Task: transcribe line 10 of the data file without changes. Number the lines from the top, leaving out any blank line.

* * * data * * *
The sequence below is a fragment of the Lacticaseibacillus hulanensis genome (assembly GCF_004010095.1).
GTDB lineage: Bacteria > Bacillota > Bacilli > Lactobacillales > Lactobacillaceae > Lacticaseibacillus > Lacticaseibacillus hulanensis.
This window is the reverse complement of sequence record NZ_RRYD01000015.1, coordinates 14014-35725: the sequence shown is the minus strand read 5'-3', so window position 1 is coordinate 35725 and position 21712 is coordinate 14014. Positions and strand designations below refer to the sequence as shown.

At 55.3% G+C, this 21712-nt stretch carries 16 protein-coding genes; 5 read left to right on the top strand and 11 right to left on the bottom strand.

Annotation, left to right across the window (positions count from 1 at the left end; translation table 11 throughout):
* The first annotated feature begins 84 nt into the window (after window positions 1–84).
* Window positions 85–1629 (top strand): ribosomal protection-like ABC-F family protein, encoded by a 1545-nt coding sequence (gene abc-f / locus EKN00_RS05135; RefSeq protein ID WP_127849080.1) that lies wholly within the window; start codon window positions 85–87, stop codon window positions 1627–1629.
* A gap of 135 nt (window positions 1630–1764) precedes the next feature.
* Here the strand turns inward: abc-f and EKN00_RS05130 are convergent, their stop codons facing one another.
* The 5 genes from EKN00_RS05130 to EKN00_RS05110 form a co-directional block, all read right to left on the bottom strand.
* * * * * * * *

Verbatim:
* The 5 genes from EKN00_RS05130 to EKN00_RS05110 form a co-directional block, all read right to left on the bottom strand.